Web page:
DOI:10.4103/crst.crst_199_21  
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Bevacizumab in recurrent glioma: Variable doses, volatile benefits p. 576
Sujith Kumar Mullapally, Pankaj Kumar Panda
DOI:10.4103/crst.crst_172_21  
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Recurrent glioblastoma and bevacizumab: Issues and prospects p. 577
Richa Chauhan
DOI:10.4103/crst.crst_185_21  
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The cost containment strategy by optimizing the bevacizumab dose for glioblastoma: Worthy or not? p. 579
Arpit Jain, Srujana Joga, Amrith B Patel
DOI:10.4103/crst.crst_190_21  
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RAS mutations and colorectal cancer: Testing and precision medicine p. 580
Syed Sameer Aga, Saniya Nissar
DOI:10.4103/crst.crst_165_21  
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Can patients aged 60 years and over be called elderly? p. 582
Tarini Prasad Sahoo
DOI:10.4103/crst.crst_183_21  
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Polypharmacy in the elderly on immunotherapy: Problem or opportunity? p. 583
Ajit Venniyoor
DOI:10.4103/crst.crst_184_21  
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Are the elderly from India different from the rest of the world? Data in patients with cancer on immunotherapy p. 584
Amish D Vora
DOI:10.4103/crst.crst_198_21  
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Authors' reply to Sahoo, Veniyoor, and Vora p. 585
George M Abraham, Vanita Noronha, Kumar Prabhash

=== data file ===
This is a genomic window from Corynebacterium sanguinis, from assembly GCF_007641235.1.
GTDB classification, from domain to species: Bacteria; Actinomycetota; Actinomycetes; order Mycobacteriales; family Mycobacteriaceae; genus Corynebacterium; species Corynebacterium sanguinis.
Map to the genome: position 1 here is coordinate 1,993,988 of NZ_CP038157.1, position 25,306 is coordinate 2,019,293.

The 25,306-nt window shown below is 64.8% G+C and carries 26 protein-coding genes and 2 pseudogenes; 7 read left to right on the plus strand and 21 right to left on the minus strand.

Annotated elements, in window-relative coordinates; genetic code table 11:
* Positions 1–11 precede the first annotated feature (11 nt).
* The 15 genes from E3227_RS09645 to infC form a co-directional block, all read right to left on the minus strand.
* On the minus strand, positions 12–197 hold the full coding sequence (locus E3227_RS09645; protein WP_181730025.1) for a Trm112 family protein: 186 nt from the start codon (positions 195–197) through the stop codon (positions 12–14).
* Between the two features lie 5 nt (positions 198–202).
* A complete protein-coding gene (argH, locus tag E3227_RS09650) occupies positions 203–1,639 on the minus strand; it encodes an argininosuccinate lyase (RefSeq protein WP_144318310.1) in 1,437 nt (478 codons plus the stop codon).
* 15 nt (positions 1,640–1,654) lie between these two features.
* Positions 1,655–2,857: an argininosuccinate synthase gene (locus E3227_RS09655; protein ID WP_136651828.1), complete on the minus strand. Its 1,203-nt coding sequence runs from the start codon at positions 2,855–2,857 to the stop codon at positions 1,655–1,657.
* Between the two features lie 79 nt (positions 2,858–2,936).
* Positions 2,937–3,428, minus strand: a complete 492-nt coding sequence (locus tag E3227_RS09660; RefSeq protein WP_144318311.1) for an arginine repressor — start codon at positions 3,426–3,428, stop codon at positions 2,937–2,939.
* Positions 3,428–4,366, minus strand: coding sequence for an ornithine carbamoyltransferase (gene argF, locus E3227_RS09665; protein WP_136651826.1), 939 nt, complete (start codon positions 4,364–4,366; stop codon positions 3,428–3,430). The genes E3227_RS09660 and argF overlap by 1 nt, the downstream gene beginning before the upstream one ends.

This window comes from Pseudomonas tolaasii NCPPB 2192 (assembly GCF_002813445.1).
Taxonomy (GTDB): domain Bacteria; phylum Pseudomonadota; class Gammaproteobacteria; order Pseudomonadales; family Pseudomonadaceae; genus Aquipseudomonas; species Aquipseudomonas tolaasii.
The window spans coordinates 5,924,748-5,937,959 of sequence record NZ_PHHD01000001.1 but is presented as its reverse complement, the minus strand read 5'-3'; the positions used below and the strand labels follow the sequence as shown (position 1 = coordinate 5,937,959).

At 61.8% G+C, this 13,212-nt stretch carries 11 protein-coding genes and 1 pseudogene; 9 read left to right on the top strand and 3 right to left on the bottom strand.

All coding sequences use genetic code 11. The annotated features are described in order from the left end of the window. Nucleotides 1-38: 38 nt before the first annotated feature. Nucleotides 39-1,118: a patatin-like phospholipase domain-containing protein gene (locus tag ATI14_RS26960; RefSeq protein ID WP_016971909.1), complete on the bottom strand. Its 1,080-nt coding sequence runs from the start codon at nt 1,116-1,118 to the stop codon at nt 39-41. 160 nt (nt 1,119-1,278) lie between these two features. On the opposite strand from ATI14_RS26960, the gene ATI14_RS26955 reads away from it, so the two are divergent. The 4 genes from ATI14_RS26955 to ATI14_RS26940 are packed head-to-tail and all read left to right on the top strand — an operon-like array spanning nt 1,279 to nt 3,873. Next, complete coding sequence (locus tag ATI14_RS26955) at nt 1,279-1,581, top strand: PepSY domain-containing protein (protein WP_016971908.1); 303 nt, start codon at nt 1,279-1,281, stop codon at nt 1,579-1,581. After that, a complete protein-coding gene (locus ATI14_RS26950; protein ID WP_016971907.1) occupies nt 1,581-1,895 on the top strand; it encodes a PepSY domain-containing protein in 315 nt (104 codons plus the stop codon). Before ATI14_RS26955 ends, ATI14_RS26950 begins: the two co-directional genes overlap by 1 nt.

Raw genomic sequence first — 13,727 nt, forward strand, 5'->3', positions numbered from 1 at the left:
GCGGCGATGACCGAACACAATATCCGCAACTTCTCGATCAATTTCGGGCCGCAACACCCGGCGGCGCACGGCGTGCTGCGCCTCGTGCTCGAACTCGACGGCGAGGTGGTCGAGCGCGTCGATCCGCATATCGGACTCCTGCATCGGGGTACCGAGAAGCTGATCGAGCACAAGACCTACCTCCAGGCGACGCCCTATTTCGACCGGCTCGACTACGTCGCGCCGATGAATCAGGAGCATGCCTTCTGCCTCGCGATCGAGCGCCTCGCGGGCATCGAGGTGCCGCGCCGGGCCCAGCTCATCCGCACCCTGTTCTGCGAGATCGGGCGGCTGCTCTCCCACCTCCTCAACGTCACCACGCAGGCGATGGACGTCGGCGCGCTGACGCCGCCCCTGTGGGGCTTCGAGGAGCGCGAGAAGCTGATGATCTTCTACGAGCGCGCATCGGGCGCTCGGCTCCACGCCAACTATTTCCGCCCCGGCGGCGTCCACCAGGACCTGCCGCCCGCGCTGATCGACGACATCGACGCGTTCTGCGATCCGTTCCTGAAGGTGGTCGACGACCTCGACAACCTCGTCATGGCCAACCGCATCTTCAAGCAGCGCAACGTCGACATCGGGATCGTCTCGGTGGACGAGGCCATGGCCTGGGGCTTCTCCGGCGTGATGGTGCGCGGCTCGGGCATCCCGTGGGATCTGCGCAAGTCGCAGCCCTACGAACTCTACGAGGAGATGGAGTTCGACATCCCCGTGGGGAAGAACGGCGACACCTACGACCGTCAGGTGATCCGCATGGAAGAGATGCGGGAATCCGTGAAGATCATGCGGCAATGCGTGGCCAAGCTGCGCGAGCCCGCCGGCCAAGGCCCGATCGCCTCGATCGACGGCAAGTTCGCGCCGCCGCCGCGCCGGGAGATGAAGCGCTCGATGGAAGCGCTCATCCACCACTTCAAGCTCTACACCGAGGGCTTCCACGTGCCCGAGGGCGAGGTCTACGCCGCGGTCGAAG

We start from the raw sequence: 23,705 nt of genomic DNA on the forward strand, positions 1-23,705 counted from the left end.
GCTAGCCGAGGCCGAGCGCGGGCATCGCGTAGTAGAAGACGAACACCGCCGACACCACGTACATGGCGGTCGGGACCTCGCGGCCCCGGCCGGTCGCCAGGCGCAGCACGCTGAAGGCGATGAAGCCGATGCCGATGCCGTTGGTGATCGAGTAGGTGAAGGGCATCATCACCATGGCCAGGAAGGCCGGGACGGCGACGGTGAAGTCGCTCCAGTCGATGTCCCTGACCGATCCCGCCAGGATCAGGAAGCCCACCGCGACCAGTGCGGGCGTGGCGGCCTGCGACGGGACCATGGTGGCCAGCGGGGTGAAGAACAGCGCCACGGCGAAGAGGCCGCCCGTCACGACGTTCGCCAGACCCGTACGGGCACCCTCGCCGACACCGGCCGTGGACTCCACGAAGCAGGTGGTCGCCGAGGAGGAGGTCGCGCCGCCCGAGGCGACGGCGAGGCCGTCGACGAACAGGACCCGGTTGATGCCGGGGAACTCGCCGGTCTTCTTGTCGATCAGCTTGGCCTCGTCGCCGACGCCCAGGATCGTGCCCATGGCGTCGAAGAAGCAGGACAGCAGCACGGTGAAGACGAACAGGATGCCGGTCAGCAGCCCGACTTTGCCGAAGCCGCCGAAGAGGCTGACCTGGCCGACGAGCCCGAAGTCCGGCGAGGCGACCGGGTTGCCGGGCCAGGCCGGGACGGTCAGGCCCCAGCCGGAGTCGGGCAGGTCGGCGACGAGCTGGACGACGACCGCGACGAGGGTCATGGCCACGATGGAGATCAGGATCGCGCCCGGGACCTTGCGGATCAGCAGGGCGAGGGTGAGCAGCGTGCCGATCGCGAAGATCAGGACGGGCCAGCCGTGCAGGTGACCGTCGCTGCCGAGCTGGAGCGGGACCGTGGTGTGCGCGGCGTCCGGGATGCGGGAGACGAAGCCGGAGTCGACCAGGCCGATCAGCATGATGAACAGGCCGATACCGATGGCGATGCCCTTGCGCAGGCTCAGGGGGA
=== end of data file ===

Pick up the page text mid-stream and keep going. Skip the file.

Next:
DOI:10.4103/crst.crst_210_21  
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HER2 alterations in non-small cell lung cancer: More unknowns than knowns! p. 587
Senthil J Rajappa
DOI:10.4103/crst.crst_168_21  
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Authors' reply to Rajappa p. 588
Suresh Kumar Bondili, Vanita Noronha
DOI:10.4103/crst.crst_193_21  
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COVID-19 in children with hematological disorders – Outcomes, impact on management, and the way forward p. 589
Nihar Desai, Anshul Gupta, Pankti Mehta
DOI:10.4103/crst.crst_187_21  
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Low burden of COVID-19 disease in children with cancer and hematologic illnesses p. 590
Deepika Thacker
DOI:10.4103/crst.crst_174_21  
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Authors' reply to Thacker and Desai et al. p. 592
Swati Bhayana, Manas Kalra, Pallavi Sachdeva, Anupam Sachdeva
DOI:10.4103/crst.crst_220_21  
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Evolving immunotherapy approaches and their efficacy based on gender of the patient: A reflection p. 593
Kuraparthy Sambasivaiah, Bipinesh Sansar
DOI:10.4103/crst.crst_175_21  
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A perfect biomarker for immune checkpoint inhibition - An elusive goal? p. 594
Shikhar Kumar
DOI:10.4103/crst.crst_191_21  
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Authors' reply to Sansar et al. and Kumar p. 595
Akhil Kapoor, Vanita Noronha, Kumar Prabhash
DOI:10.4103/crst.crst_195_21  
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Analysis of RetinaNet experiments for COVID-19 detection using computed tomography scan images p. 596
Kaustubh Kulkarni
DOI:10.4103/crst.crst_178_21  
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Authors' reply to Kulkarni p. 598
K S S. Bharadwaj, Vivek Punia, M L V. Apparao, Abhishek Mahajan
DOI:10.4103/crst.crst_213_21  
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Advanced lung cancer: The scope(s) of the pulmonologist! p. 599
Jayamol Revendran, Sujith Kumar Mullapally
DOI:10.4103/crst.crst_214_21  
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Adjuvant olaparib in germline BRCA-mutated breast cancer – Standard of care for all? p. 600
Shuvadeep Ganguly, Ajay Gogia
DOI:10.4103/crst.crst_202_21  
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Extending adjuvant endocrine therapy in hormone receptor-positive breast cancer: An Indian perspective p. 602
Shuvadeep Ganguly, Ajay Gogia
DOI:10.4103/crst.crst_203_21